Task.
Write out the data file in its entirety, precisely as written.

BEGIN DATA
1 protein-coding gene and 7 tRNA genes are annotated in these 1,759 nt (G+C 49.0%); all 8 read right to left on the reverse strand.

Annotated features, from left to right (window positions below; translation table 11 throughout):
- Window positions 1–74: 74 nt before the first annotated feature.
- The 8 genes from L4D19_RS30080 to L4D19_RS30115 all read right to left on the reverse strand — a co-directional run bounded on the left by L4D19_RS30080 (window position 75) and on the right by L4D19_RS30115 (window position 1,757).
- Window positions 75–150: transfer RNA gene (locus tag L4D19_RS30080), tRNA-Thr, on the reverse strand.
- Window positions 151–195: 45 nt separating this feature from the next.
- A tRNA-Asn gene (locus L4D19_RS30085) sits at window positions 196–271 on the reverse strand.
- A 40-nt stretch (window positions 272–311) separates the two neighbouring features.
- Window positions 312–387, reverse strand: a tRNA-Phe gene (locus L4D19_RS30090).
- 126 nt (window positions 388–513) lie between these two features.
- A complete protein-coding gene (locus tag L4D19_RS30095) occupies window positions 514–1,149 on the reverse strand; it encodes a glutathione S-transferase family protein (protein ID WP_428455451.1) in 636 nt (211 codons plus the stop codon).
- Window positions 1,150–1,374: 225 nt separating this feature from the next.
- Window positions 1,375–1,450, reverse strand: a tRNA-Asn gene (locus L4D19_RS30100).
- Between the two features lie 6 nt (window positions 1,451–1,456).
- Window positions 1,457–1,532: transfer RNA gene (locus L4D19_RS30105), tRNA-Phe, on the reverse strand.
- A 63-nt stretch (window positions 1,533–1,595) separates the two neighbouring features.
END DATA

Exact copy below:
1 protein-coding gene and 7 tRNA genes are annotated in these 1,759 nt (G+C 49.0%); all 8 read right to left on the reverse strand.

Annotated features, from left to right (window positions below; translation table 11 throughout):
- Window positions 1–74: 74 nt before the first annotated feature.
- The 8 genes from L4D19_RS30080 to L4D19_RS30115 all read right to left on the reverse strand — a co-directional run bounded on the left by L4D19_RS30080 (window position 75) and on the right by L4D19_RS30115 (window position 1,757).
- Window positions 75–150: transfer RNA gene (locus tag L4D19_RS30080), tRNA-Thr, on the reverse strand.
- Window positions 151–195: 45 nt separating this feature from the next.
- A tRNA-Asn gene (locus L4D19_RS30085) sits at window positions 196–271 on the reverse strand.
- A 40-nt stretch (window positions 272–311) separates the two neighbouring features.
- Window positions 312–387, reverse strand: a tRNA-Phe gene (locus L4D19_RS30090).
- 126 nt (window positions 388–513) lie between these two features.
- A complete protein-coding gene (locus tag L4D19_RS30095) occupies window positions 514–1,149 on the reverse strand; it encodes a glutathione S-transferase family protein (protein ID WP_428455451.1) in 636 nt (211 codons plus the stop codon).
- Window positions 1,150–1,374: 225 nt separating this feature from the next.
- Window positions 1,375–1,450, reverse strand: a tRNA-Asn gene (locus L4D19_RS30100).
- Between the two features lie 6 nt (window positions 1,451–1,456).
- Window positions 1,457–1,532: transfer RNA gene (locus L4D19_RS30105), tRNA-Phe, on the reverse strand.
- A 63-nt stretch (window positions 1,533–1,595) separates the two neighbouring features.